Volume 33, No.44
16 Av 5779
August 17, 2019
We read in this week’s Parashah (4:9-10), “Only beware for yourself and greatly beware for your soul, lest you forget the things that your eyes beheld and lest you remove them from your heart all the days of your life; [rather,] make them known to your children and your children’s children–the day that you stood before Hashem, your Elokim, at Chorev [Har Sinai].” In many Siddurim, the above passage is listed among the “Sheish Zechirot” / “Six Remembrances”–events and ideas that some Halachic authorities require a person to remember every day. (See the standard Hebrew/English Artscroll Siddur p.176.)
R’ David Bleicher z”l Hy”d (Rosh Yeshiva of Yeshivat Bet Yosef-Novardok in Kiev, Ukraine and Miedzyrzec Podlaski, Poland; killed in the Holocaust in 1944) writes: The Zechirot are not incidental pieces of information to be remembered. They are the essence of what a Jew believes. He explains with a parable: Imagine a person about to take an urgent trip by airplane when an engine problem develops. No matter how big the rush, a wise person will stop to repair the engine. Only a fool would say, “I’m in a hurry now; fixing the engine can wait.” Remembering the Giving of the Torah and the rest of these Remembrances is the engine that makes a Jew “run”; it is what causes a Jew to perform Mitzvot and study Torah, R’ Bleicher writes. A defect in one’s remembrance of these events is not an incidental problem, it is a critical issue.
What is the sign that one is “remembering” properly? Our verse answers: It is that he “make[s] them [i.e., these events] known to [his] children and [his] children’s children.” (Divrei Binah U’mussar p.154)
“From there you will seek Hashem, your Elokim, and you will find Him, if you search for Him with all your heart and all your soul.” (4:29)
R’ Simcha Bunim of Pshischa z”l (1765-1827; Chassidic Rebbe in Poland) comments: Some people seek G-d “there,” i.e., in philosophical inquiries. In reality, the place to find G-d is in your heart. Once someone purifies his Middot / character traits, he will find Hashem in his heart. (Torat Simcha No.133)
“Or has any god ever miraculously come to take for himself a nation from amidst a nation, with challenges, with signs, and with wonders, and with war, and with a Yad Chazakah / strong hand . . .” (4:34)
R’ Yitzchak Maltzen z”l (1854-1916; Lithuania and Eretz Yisrael) writes: The Torah refers many times to Hashem’s “Yad Chazakah,” a term that includes several different ideas. These include:
(1) Hashem has the absolute ability to act contrary to the laws of nature, a fact which indicates that the world is a creation and He is its Creator. R’ Moshe ben Nachman z”l (Ramban; 1194-1270; Spain and Eretz Yisrael) writes that this is why there are so many Mitzvot that are “Zecher L’yetziat Mitzrayim” / “A reminder of the Exodus from Egypt.” The Yad Chazakah that Hashem demonstrated at the time of the Exodus demonstrates that He is the Creator and that He remains actively involved in the affairs of the world, facts that obligate us to serve Him.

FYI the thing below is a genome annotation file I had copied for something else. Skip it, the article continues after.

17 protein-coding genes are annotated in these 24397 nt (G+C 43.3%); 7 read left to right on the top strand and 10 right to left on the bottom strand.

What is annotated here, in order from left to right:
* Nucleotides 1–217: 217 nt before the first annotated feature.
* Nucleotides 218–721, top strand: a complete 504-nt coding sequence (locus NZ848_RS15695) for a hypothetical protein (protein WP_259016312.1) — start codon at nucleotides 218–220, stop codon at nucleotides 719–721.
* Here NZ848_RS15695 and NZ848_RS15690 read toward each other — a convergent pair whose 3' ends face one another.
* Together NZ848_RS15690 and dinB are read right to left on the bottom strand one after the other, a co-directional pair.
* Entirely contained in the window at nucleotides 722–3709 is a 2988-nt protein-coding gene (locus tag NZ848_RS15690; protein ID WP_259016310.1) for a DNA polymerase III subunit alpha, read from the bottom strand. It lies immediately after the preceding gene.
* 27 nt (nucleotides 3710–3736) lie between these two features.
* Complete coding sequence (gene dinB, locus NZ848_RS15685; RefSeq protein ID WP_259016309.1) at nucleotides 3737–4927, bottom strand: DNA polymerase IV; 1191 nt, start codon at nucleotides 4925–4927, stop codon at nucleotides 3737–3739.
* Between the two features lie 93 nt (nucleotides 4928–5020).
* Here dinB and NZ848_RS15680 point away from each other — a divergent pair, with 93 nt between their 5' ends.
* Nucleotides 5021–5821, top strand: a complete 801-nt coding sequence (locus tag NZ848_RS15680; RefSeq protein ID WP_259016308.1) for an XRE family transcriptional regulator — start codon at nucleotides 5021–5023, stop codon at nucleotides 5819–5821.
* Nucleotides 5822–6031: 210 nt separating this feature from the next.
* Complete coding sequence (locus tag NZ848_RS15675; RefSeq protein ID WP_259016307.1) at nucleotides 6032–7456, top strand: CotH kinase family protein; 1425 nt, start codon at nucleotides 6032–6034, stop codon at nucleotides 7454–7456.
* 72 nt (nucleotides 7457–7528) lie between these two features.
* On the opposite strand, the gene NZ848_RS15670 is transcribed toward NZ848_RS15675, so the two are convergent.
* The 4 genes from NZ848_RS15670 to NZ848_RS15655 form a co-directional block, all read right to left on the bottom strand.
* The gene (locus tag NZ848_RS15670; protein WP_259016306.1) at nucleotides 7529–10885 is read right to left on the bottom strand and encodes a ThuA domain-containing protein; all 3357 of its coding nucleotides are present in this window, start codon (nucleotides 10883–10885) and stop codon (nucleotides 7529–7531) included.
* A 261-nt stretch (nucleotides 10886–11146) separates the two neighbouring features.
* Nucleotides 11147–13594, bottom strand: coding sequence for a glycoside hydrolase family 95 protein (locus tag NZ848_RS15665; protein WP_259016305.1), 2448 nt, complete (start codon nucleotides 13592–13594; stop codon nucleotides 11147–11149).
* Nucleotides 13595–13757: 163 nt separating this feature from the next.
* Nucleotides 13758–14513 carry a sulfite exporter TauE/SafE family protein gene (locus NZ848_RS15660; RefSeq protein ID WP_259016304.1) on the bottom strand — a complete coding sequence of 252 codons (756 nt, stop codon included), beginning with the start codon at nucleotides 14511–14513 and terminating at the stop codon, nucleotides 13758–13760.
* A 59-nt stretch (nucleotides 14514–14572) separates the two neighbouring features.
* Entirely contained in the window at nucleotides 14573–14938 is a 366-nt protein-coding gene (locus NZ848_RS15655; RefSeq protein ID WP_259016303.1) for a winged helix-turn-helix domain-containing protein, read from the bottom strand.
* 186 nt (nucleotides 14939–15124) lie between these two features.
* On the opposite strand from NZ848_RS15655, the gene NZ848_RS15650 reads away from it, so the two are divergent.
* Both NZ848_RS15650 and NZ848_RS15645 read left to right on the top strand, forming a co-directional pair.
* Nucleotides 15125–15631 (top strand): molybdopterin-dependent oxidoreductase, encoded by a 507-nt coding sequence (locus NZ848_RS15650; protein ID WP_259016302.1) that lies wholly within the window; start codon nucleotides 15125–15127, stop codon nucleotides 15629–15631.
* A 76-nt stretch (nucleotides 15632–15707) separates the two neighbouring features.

(2) At the time of the Exodus, Bnei Yisrael were not worthy of being redeemed. Hashem, so-to-speak, used a Yad Chazakah to overpower his Attribute of Justice and take them out. This explains why, after the sin of the Golden Calf, Moshe prayed (Shmot 32:11), “Why, Hashem, should Your anger flare up against Your people, whom You have taken out of the land of Egypt, with great power and a Yad Chazakah?” At first glance, Moshe‘s argument was counter-intuitive: “Since You once did Bnei Yisrael a big favor (the Exodus) and they disobeyed You (the Golden Calf), do them another favor (forgive them)!?” In fact, Moshe was saying, “Nothing is too difficult for You. You overcame the Attribute of Justice at the time of the Exodus, when Bnei Yisrael were not worthy, and You can do it again!”
(3) The Exodus was completely against Pharaoh’s will; Hashem alone brought it about. This knowledge gives us faith and hope for the future redemption.
(4) The Exodus also was against the will of some of Bnei Yisrael, who would have preferred to stay in Egypt. So, too, in the future, those of the Jewish People who choose to remain assimilated amongst the gentiles will not have that option. (Haggadah Shel Pesach Siach Yitzchak p.9a-10a)
“These words Hashem spoke to your entire congregation on the mountain, from the midst of the fire . . . It happened that when you heard the voice from the midst of the darkness and the mountain was burning in fire, that all the heads of your tribes and your elders approached me. They said, ‘Behold! Hashem, our Elokim, has shown us His glory and His greatness, and we have heard His voice from the midst of the fire; this day we saw that Hashem will speak to a person and he can live.” (5:19-21)
If Har Sinai was burning with fire, why does Moshe say that Bnei Yisrael heard the Commandments from “the midst of the darkness”? Indeed, Bnei Yisrael themselves say in the next verse that they heard “from the midst of the fire”!